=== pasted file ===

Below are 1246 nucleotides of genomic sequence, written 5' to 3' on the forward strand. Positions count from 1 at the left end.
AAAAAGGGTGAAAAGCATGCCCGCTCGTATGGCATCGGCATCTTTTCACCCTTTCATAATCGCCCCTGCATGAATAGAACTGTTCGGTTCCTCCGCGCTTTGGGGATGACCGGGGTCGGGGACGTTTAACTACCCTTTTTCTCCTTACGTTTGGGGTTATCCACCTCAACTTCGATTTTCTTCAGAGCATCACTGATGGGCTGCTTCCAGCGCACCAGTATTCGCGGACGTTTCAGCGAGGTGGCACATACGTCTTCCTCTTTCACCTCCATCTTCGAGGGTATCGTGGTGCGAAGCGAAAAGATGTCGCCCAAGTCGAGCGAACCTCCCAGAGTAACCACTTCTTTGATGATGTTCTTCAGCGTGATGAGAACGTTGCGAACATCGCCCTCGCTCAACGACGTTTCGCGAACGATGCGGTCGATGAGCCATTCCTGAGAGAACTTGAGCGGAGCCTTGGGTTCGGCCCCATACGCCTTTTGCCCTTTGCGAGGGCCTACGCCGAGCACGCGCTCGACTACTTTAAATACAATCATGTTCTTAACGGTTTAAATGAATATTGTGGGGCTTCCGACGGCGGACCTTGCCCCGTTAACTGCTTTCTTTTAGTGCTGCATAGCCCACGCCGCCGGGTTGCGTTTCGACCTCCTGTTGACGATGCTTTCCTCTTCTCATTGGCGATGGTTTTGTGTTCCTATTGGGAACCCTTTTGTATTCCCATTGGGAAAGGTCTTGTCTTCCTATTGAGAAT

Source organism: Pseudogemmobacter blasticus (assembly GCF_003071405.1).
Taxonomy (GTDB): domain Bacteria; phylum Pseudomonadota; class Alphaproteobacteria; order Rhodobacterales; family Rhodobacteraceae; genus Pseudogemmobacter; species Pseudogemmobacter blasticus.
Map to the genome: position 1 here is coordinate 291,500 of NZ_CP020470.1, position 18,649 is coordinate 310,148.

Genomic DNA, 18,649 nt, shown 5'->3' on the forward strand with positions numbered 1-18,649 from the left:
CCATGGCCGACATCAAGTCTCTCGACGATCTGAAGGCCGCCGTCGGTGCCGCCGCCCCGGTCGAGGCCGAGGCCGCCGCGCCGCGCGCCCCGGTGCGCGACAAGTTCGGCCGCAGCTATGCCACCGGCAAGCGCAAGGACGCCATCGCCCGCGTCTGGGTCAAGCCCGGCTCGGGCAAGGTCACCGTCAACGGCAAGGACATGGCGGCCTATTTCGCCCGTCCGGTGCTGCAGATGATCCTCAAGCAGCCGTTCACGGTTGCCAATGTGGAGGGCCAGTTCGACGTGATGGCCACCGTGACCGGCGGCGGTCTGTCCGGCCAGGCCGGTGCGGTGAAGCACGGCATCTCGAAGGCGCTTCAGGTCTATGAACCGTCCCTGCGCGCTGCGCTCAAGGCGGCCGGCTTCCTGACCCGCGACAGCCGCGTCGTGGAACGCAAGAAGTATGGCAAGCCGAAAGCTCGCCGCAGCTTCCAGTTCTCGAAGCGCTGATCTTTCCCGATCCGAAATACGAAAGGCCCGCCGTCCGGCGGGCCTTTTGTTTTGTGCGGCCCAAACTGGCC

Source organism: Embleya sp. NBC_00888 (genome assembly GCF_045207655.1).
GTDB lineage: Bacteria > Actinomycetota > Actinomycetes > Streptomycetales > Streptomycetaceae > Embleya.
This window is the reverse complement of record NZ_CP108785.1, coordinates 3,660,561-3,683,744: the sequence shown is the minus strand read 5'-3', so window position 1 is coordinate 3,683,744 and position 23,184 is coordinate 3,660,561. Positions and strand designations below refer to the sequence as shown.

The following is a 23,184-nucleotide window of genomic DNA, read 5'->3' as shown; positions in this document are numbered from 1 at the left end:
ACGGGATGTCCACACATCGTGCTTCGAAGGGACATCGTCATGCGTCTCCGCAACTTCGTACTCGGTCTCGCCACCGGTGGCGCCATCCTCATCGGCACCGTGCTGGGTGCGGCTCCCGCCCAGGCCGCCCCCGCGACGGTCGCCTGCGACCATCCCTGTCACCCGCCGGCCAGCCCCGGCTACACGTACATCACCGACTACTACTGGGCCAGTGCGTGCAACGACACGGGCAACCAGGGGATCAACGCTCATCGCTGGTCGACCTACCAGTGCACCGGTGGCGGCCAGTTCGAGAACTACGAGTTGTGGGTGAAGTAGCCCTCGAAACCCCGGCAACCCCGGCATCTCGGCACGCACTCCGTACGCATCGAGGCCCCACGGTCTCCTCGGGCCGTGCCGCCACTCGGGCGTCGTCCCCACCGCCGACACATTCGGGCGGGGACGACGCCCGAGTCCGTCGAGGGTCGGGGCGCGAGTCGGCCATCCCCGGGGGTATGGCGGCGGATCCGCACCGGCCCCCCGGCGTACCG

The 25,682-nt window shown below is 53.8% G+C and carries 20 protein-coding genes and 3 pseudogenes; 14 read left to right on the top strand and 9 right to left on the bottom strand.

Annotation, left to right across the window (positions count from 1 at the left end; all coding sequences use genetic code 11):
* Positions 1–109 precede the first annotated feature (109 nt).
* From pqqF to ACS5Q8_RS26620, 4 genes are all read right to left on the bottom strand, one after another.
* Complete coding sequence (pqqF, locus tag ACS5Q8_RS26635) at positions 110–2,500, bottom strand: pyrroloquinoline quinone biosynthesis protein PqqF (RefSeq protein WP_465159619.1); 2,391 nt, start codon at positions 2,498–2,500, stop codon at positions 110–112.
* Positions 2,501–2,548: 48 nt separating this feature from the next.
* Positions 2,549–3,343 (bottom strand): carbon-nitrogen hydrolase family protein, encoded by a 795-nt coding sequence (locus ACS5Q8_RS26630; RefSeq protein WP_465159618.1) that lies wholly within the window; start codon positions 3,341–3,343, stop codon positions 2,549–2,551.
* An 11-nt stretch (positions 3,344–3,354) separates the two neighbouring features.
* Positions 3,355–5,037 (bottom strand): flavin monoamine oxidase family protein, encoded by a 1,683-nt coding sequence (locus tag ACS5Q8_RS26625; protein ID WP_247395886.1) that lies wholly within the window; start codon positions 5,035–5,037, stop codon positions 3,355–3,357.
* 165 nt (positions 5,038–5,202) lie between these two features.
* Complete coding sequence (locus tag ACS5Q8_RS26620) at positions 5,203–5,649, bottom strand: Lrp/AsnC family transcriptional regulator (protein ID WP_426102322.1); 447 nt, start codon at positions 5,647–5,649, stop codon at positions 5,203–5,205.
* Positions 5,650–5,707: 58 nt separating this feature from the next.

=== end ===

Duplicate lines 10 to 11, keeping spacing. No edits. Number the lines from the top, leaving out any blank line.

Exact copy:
This window is the reverse complement of record NZ_CP108785.1, coordinates 3,660,561-3,683,744: the sequence shown is the minus strand read 5'-3', so window position 1 is coordinate 3,683,744 and position 23,184 is coordinate 3,660,561. Positions and strand designations below refer to the sequence as shown.

The following is a 23,184-nucleotide window of genomic DNA, read 5'->3' as shown; positions in this document are numbered from 1 at the left end: